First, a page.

Blog readers will be glad to know that we have already booked our Machfest 2017 accommodation. There is a Premier Inn in Aberystwyth, just 12 miles southwest of Mach and we are on the guest list for next year. One to think about if you don’t mind a short drive either end of the day and someone is willing to stay sober!

The following Sat (the 7th) found us in Holsworthy, Devon. The White Hart Hotel to be specific. We were there to see The Joke, a three man play. Will Adamsdale, (the Englishman) former Perrier winner (2004 for Jackson’s Way), Brian Logan (Scotsman and comedy critic for The Guardian) and Lloyd Hutchinson (the Irishman) all find themselves trapped inside “The Joke” about a Englishman, Scotsman and Irishman. Geddit? Off on a voyage (quite literally) of the imagination they try to make some sense of what is happening. Luckily it all ends well!

Friday the 13th and we are at the Calstock Arts Centre, a beautiful venue on the Cornwall/Devon border. The Centre overlooks the River Tamar with Calstock Viaduct in the background. We have been here many times and it never fails to be breathtaking.

Tonight we are being entertained by Craig Campbell – Don’t Look Down, an untamed mountain man with many a funny story and wry observation on us Brits. Striding around the stage, wild hair flying and Vibram Five Finger trainers stamping, he never fails to make us laugh as he pokes fun at us! A good evening!

The very next night we are out again (it’s all go, go, go some months), to see Jonny and the Baptists (yes, AGAIN, I know, what can I say, we love them to bits). This time they were showing The End is Nigh at the Bike Shed in Exeter, with a special treat at the end of about 20-30 minutes of their current work in progress (Eat the Poor) for the Edinburgh Fringe. No surprises at all that, even on the short piece we saw, it looks to be well up to their usual standard. I’d recommend them!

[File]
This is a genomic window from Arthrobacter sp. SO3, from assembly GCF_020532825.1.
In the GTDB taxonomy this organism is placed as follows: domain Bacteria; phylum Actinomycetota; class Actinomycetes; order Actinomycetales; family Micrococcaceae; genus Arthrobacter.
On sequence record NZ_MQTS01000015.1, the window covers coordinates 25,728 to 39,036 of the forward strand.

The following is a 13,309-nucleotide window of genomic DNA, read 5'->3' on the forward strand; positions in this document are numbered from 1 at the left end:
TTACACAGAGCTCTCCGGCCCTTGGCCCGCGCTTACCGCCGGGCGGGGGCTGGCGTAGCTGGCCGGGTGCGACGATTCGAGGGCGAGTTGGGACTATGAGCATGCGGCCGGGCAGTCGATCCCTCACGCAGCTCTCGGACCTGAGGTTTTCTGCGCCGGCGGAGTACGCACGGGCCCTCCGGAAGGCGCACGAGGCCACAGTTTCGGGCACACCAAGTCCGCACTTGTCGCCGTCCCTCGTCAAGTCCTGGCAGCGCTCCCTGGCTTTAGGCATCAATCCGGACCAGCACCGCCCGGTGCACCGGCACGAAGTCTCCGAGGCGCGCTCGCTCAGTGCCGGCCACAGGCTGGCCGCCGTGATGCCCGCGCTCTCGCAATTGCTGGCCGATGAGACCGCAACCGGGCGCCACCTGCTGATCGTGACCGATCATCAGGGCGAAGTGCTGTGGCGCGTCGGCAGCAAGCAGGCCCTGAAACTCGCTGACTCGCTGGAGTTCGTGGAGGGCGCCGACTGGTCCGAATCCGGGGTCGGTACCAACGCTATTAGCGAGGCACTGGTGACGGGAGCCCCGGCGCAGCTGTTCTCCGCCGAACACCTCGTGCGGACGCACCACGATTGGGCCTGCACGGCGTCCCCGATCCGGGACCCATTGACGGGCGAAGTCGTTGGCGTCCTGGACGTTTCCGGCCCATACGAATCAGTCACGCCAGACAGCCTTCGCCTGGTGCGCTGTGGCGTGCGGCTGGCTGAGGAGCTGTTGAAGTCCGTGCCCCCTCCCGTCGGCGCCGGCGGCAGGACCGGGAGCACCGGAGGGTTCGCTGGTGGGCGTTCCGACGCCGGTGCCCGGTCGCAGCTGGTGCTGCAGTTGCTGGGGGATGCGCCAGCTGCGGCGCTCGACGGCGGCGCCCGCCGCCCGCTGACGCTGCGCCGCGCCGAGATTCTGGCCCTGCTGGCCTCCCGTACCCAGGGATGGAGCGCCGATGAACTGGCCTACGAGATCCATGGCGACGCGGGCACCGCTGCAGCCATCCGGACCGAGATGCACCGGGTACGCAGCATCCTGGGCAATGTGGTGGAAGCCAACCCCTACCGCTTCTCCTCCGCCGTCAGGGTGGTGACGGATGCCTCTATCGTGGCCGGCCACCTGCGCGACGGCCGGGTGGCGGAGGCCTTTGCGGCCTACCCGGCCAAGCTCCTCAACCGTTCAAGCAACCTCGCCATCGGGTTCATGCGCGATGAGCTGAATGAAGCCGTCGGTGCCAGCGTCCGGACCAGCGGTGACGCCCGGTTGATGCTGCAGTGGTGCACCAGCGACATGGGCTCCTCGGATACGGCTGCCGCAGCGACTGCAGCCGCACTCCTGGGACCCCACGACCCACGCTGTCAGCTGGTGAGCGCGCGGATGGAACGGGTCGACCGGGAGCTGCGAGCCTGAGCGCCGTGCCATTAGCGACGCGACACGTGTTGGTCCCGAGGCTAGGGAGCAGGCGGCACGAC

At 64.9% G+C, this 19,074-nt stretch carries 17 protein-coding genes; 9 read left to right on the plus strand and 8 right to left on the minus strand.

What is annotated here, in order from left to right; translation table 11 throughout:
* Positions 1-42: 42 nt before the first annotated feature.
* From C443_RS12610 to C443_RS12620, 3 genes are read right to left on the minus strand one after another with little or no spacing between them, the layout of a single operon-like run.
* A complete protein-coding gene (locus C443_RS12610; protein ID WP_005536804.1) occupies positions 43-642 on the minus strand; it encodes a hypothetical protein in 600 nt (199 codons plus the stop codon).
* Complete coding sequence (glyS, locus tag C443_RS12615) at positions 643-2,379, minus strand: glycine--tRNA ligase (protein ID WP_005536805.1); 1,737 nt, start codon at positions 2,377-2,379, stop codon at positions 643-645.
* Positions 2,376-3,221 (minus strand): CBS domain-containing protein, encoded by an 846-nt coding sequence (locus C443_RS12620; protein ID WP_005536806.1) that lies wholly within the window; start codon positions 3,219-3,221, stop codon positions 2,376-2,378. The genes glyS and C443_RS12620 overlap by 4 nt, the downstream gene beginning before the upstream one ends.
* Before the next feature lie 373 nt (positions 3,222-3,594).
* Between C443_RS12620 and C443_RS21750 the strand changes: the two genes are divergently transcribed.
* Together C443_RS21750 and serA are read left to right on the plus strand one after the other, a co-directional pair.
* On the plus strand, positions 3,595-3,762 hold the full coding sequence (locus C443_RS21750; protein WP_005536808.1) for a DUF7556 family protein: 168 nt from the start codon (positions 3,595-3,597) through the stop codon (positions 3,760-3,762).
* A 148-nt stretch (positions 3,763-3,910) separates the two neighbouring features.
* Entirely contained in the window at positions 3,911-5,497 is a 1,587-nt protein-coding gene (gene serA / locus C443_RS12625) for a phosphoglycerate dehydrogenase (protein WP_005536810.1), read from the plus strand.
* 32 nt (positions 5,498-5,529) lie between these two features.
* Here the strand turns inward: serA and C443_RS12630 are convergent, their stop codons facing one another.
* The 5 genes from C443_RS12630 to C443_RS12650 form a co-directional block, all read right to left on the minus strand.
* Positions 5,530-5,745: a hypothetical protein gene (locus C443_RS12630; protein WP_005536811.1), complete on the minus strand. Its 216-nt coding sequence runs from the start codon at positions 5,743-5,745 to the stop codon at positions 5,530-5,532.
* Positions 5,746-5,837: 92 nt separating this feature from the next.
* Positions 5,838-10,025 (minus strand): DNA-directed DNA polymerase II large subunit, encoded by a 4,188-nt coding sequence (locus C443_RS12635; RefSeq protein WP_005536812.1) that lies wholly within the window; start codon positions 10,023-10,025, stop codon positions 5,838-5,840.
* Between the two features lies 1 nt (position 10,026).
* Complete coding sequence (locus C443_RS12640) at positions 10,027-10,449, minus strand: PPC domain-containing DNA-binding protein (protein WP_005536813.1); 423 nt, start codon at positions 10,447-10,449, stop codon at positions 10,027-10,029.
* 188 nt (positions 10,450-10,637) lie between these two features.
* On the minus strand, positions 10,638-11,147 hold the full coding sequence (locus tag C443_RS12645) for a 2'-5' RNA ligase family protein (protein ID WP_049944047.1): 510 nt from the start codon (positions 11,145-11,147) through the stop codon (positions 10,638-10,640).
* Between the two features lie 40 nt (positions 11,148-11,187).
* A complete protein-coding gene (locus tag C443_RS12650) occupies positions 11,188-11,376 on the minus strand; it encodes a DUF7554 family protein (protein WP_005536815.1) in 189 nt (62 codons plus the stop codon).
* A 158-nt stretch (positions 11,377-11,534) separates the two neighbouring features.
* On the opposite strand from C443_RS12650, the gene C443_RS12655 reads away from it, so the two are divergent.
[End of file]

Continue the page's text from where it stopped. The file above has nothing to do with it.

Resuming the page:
A new venue for us, the St Austell Arts Centre, was our next gig nearly a whole week later on the 20th. Henning Wehn and Westphalia is not an Option, another work in progress for Edinburgh. It was raining all the way down in the car and we had a couple of false starts, even with the satnav, to find the venue. Once there we jammed ourselves into the tiny carpark and went off to investigate the space. The actual room itself was around a 200 seater with a massive stage area.

Henning came on, (a few minutes late – which he blamed on the British staff) to his traditional German bier kellar type music. Henning loves to tell us that he never feels more German than when he is in Britain. He has lived in London for several years now and throws us various accents, London cab drivers, cockney, cheeky chaps and he’s pretty damn funny with it. He is always happy to be taking the mickey out of our lack of efficiency and work ethic, but he does it so well, we don’t really mind. Sometimes I think there surely can’t be anything else Henning can find to comment on when it comes to our cultural differences but it doesn’t seem like he’s running short of material any time soon. Carole and Henning

Another whole week passes and for our last gig of May, on Friday 27th, we are back at the excellent Watermark in Ivybridge. Dave had been looking forward to this for ages – Simon Evans, In the Money, to be ably supported by David Jordan.

Simon started by doing a twenty minute warm up for his warm up act! We’ve seen comedians do a couple of minutes introduction for their warm up acts but I don’t think we’ve ever seen someone do twenty! Light hearted banter for the most, preparing the way for his main act after his support had been on and after the break.

David Jordan was a completely new act to us. A comedy songster with a guitar. We’ve seen such acts aplenty, but David’s act breathed new life into it and his songs were cleverly written and presented. If you like music with your comedy, he’s worth catching.

The obligatory break and then back to the main act. Simon had smartened up a bit, put a jacket on, and launched straight into his material. He’s very good at bringing up a subject before slashing the legs out from under it with a few sharp remarks. Organic veg, farmers’ markets, and with reference to the title of his show: house investments, cigarettes and alcohol were all in for his attention. There’s plenty of well spoken anarchy and poshly voiced provocatism going on here. He has a sardonic sense of humour and a way of making us feel that he knows a lot more than we do, about pretty much everything. Simon and David came down after the show to talk to a few waiting fans (including us) and both seemed like very nice blokes.

Carole and Simon

And so endeth May. A very busy, but mostly front loaded month.

June was to prove just as busy, front loaded again at the Wells’ Comedy Festival. Eleven shows in two days over the first weekend of June, but you’ll have to wait till the end of the month for the write-up..

See you next month.